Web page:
Following Phoebe

Dropping the F-bomb - Feminism and Christianity

Christian. Complementarian. Feminist.

All of these labels are highly loaded words which carry different meaning for different people. For some people, even suggesting that Christianity and feminism could be ideologies which can sit side by side is a ridiculous, scandalous notion. These people might be Christians who see feminism as fundamentally anti-Christian. Alternatively, they might be feminists who see Christianity as fundamentally anti-women.

At the very least, many people I know see the complementarian Christian view as old hat, if not anti-women as well. It is certainly seen as limiting Christian women in a way which they shouldn’t be in the 21st century (see my post ‘On 7 Reasons Men Should Not Be Pastors' for an example of that).

So how could I possibly claim that I can use these three words to describe myself and that these perspectives can fit together in a coherent way? I hope I can explain!

First and foremost – I am a Christian

I believe that I am a broken person, sinful before God, but that through the gift of Jesus, by God’s grace, the punishment I deserve has been paid for by Jesus’ death and resurrection. Because of this, my identity is founded in being a woman who is redeemed and loved by my creator. I was created in the image of God. I bear His image, as men also do, and I find equal dignity and value in this fact which the Bible clearly teaches (Genesis 1:26-27). I also find my identity in being a child of God, adopted into His family, which is something I can be confident in through Christ (Galatians 4:4-7).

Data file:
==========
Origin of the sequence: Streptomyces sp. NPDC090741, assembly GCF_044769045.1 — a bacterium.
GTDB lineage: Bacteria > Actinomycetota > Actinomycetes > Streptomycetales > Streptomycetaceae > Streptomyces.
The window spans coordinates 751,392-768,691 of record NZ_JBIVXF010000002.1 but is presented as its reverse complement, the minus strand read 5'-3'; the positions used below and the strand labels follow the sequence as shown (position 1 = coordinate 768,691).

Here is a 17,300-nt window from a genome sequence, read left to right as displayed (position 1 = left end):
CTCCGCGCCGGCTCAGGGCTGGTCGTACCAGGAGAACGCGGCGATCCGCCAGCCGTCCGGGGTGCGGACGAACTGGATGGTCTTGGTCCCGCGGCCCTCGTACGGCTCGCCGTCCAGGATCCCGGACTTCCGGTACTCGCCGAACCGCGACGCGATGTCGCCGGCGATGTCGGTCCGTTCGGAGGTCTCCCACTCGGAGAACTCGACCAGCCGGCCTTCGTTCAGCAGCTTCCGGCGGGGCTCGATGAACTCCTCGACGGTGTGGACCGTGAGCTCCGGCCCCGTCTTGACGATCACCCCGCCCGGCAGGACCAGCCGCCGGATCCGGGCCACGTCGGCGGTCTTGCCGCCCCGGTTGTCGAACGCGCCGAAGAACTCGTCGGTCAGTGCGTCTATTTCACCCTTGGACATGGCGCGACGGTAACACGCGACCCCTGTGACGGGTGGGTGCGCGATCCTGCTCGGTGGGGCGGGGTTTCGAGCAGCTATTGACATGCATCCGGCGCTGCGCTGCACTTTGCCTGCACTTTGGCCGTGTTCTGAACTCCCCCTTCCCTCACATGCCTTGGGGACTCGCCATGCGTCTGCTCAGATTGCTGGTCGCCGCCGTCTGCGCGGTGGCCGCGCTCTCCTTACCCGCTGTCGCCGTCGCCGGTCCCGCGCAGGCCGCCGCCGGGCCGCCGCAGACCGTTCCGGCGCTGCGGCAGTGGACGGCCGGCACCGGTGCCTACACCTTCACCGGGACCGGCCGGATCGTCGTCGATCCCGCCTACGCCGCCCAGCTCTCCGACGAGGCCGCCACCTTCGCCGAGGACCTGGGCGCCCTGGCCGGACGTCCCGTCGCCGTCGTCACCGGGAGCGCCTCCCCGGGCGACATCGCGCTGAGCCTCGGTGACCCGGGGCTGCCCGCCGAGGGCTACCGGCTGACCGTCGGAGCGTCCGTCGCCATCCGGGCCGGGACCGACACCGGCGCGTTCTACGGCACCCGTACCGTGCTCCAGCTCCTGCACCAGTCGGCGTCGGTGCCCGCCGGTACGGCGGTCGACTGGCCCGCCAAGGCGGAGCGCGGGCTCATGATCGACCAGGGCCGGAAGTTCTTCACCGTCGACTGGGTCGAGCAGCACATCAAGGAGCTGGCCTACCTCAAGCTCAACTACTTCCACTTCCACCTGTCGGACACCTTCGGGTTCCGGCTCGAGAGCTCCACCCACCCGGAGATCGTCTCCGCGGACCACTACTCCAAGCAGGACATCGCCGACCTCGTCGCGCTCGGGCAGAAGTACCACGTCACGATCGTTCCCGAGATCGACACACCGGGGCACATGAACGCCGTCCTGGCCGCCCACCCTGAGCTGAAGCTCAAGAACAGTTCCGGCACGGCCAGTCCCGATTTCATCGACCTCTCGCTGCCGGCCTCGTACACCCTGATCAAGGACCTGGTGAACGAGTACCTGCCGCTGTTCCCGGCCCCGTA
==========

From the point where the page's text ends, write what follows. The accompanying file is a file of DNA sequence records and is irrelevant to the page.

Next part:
Within my Christian worldview, as a woman, I understand my God given ‘gender role’ to be a helper to my husband (since I’m married). This is what brings me to the next word, as this view makes me…

A Complementarian

I believe that the way the Bible teaches about men and women, and the way they relate to each other in God’s design is that we have complementary roles. Particularly that we have complementary roles in the home (within a marriage) and in the church (and I'm stressing this as I don't believe the Bible calls all women to submit to all men) and that these roles reflect God’s relationship with His church. This sees men called to reflect Christ as the head in servant leadership, and women called to reflect Christ’s body (the church) in their role as helper.

This view is called complementarianism. Many people see this view as oppressive to Christian women, and I can definitely say that I have not always found it easy to understand the way that the Bible calls women to these roles in the home and in the church. But I do believe that it is what the Bible means when it teaches on gender and, when it’s expressed rightly, it can be a really beautiful picture pointing to God and His relationship with His people.

Having said that, there are some big issues with the way that complementarianism is played out in the church sometimes, and the overemphasis of some aspects has lead to the mistreatment of women and limiting of the way women can serve in the church. I hope to write more about this, but you can read a short critique of complementarianism here, and you can read about ‘a new wave of complementarianism’ here (I really love this blog from Wendy Alsup…can you tell?).